What the EOS 3 was to EOS 5 in film days, this week’s EOD 5D Mark III did to the original 5D.
Yours Truly, back in October 2009 after the announcement of Nikon D3S:
Some rumor has been going on for weeks in Cameraland. A little bird has been singing the Canon-is-working-on-something-big: a pro-level camera, (I say some new flash toys too — hint: it’s not infrared) and as the 7D has spelled, its design iteration shall find its way in the future EOS camera models. That was when the rumors of the new 5D began to make its rounds. The 5D Mark II was no EOS 3, but looks like we have got ourself a winner this time.
We’ve not really had our hands on a 5D Mark III long enough to do much more than scratch the surface of what it can do, but first impressions are extremely positive. It addresses the Mark II’s most glaring weakness – its distinctly unimpressive autofocus system – in what on paper is the most comprehensive fashion possible, while adding an array of interface tweaks and improvements as well. It’s at least as much of an improvement over its predecessor as the EOS 7D was over the 50D. Of course the elephant in the room is the question of resolution; will the 5D Mark III’s 22MP offer enough in comparison to the Nikon D800’s 36MP to prevent users switching brands? Canon appears to be confident that its users don’t really need extra pixels anymore, and indeed don’t want to put up with the processing and storage demands that come with them. It will be interesting to see whether that confidence is justified once the two cameras hit the shops – and we can’t wait to get them into our studio to put them head-to-head in testing.
Vincent Laforet, internet-appointed HDSLR filmmaking ambassador:
For still photographers – the higher motor drive FPS are welcome – as well as a much needed and far superior AF system. This AF system is LIGHTYEARS ahead of the 5D MKII when you consider that the MKII had the SAME AF sensor as the original 5D (meaning it’s almost 8 years old!) And one notable key still feature which could be HUGE (finally they added this feature!!!) The EOS 5D Mark III camera features a built-in HDR mode, merging three images at various exposure levels into a single image, in-camera, This would be my camera of choice to travel the world as a still photographer.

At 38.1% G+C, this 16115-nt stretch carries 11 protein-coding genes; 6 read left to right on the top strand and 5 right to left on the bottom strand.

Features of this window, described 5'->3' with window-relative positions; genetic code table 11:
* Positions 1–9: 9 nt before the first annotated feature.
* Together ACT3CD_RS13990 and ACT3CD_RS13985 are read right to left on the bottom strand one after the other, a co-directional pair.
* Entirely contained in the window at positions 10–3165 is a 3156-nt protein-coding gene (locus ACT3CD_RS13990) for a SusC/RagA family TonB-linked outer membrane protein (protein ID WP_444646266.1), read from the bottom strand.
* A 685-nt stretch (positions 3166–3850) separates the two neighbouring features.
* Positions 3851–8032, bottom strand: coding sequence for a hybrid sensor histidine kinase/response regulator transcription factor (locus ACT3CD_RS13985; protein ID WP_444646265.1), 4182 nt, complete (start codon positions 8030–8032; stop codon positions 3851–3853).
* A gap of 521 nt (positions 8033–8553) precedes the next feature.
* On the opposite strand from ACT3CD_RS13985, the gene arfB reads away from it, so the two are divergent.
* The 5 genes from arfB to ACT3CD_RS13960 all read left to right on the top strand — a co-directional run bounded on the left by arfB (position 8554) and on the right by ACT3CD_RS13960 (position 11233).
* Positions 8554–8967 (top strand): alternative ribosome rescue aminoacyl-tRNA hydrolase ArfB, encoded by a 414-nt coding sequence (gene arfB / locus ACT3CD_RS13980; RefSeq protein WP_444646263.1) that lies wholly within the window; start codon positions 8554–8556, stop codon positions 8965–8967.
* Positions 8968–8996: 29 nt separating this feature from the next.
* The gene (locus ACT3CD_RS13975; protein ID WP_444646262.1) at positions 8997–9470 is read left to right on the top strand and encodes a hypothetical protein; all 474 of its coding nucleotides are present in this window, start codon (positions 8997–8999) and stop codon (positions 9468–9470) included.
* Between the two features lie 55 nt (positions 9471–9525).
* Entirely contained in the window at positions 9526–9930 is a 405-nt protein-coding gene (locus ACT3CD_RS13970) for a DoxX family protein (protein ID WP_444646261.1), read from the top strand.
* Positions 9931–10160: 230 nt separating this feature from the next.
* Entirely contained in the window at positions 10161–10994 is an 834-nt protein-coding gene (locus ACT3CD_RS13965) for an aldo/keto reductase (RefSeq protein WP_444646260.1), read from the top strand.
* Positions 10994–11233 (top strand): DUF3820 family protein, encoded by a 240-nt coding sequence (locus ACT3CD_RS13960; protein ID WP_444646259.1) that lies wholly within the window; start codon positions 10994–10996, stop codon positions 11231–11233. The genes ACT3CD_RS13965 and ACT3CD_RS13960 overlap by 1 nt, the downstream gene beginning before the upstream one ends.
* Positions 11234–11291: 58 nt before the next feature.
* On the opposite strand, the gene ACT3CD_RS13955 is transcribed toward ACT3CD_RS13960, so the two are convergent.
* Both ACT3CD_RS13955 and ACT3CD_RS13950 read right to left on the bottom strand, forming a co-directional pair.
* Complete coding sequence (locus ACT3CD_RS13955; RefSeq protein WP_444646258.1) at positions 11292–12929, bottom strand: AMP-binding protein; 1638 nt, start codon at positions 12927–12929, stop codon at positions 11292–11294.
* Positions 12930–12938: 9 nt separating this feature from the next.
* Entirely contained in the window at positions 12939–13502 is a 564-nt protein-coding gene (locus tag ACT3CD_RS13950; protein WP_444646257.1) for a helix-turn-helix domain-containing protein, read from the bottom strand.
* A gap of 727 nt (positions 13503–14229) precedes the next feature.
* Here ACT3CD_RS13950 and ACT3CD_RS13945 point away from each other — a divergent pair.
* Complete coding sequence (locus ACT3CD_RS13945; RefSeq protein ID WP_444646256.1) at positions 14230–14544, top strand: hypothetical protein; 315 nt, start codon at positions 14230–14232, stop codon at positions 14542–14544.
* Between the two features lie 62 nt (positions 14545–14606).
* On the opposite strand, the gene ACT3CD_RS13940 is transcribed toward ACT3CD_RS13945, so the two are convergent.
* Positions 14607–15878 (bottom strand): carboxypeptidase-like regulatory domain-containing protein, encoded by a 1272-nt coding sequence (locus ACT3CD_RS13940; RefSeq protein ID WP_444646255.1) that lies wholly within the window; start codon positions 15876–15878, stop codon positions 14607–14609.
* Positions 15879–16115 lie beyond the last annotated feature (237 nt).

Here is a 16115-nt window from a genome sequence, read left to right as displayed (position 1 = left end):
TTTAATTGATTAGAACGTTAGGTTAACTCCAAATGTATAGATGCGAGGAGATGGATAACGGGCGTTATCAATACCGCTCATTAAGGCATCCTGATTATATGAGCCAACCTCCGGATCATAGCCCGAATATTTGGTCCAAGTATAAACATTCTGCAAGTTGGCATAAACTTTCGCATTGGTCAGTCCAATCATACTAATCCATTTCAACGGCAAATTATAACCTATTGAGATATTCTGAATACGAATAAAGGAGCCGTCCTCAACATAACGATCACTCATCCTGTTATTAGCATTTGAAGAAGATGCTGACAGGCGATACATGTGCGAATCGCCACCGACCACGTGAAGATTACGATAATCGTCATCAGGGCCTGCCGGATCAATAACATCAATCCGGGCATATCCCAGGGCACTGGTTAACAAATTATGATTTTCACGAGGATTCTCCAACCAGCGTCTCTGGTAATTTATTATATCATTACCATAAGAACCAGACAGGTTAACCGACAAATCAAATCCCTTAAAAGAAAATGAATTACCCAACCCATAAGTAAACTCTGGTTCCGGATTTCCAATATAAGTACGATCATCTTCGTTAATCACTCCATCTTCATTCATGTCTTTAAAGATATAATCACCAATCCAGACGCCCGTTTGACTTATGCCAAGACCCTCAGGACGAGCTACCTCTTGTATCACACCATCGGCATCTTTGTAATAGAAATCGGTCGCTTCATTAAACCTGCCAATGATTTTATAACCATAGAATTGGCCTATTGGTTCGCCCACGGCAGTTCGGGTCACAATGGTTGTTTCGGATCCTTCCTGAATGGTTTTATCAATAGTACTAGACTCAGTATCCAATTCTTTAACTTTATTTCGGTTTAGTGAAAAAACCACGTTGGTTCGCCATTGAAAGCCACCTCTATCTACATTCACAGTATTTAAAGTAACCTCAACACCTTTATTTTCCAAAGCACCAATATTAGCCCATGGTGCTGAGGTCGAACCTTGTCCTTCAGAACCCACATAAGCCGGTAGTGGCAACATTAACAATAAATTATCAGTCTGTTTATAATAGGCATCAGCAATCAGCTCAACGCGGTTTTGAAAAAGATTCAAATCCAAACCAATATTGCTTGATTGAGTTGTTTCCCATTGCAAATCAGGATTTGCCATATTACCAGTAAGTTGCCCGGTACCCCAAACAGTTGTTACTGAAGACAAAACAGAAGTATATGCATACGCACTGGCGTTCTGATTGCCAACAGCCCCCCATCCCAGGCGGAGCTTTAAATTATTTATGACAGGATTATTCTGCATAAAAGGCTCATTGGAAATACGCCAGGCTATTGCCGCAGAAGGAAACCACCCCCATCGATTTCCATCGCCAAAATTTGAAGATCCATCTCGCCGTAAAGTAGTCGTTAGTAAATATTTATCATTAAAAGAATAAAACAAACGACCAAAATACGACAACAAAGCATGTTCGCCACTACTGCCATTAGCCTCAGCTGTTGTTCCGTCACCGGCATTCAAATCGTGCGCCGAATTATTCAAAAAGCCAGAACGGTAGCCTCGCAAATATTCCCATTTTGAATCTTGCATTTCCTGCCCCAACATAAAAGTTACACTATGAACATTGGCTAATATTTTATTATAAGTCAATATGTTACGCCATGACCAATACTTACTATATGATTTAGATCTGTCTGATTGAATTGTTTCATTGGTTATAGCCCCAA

I skipped both the 5Ds for two reasons that beat their selling point: half-baked auto-focusing system and less than 100% viewfinder coverage regardless of their gorgeous full-frame sensors. The Mark III seems to have taken care of these two main issues.
A more subtle observation by Jeff Ascough, Canon’s ambassador for no-flash photography:
The viewfinder is a world away from the 5D Mark II. Now we have 100% coverage which does make a huge difference. It is glorious to use, with a lovely bright image and even with spectacles I found it easy to see all the edges of the frame. The eye relief is just about right. The AF points are projected onto the focusing screen like the 7D and 1DX but it does mean that you can’t change focusing screens like the earlier models. The eyepiece is slightly deeper and very comfortable but the dioptre correction wheel still protrudes from behind the eyepiece and will have to be taped up especially as I carry my cameras with the lenses hanging down, which causes the top of the camera to rub against my clothes. I would have loved to have seen the dioptre correction wheel put behind the eyepiece like the 1DX.
The Verge shares these bits from a tech writer’s point of view:
The 5D Mark III, on the other hand, feels like Canon pulled as many features as it possibly could from the new 1D X (including its autofocus system, video codecs, and processor) and fit them into a camera that is significantly less expensive. Compromises were made, particularly in the ISO range, shooting speed, and weatherproofing, but the new autofocus system and 6FPS shooting mode means that this camera’s target audience just expanded significantly. It’s no longer a camera best suited to studio work.
Planet5d has a couple of interesting details:
The new sensor is completely re-designed with gapless microlenses – brings in more light as compared to previous sensors with gaps between the diodes. The new photo diode structure which provides better quantum efficiency. Plus there’s better on chip noise reduction. These 3 things mean there will be a cleaner signal coming off the sensor before it even goes to the processor.
… (as suspected, new design first seen on the 7D have found their way on the Mark III):
- The power switch is below the mode dial like the 7D.
- The mode dial has a locking button * The multi-function button has been added by the shutter trigger
- The live view switch is to the right of the viewfinder (thank goodness it isn’t on the mode dial!)
- The Q button has been added to control the LCD screen. * Touch pad like the Canon EOS-1D X – touch the dial to change ISO, audio level, shutter speed, aperture etc. While recording video.
- Creative photo button – centralizes creative menus for picture style, HDR, and multi-exposure mode.
- The rating button – can rate images while reviewing and give 1-5 stars. Note the data flows thru to Adobe and Apple software (1 to 5 stars)
Here’s the official press release from Canon and sample images & movies, and to top it off, T.O.P has some insightful commentaries. Whatever the future may hold, right now Canon has some winners down its sleeve. The megapixel race is over and with the 1DX and 5D Mark III, Canon signals a path that would make our photographical journey for the next decade brighter.
If not for the new camera, perhaps their new lighting toys would be a delight.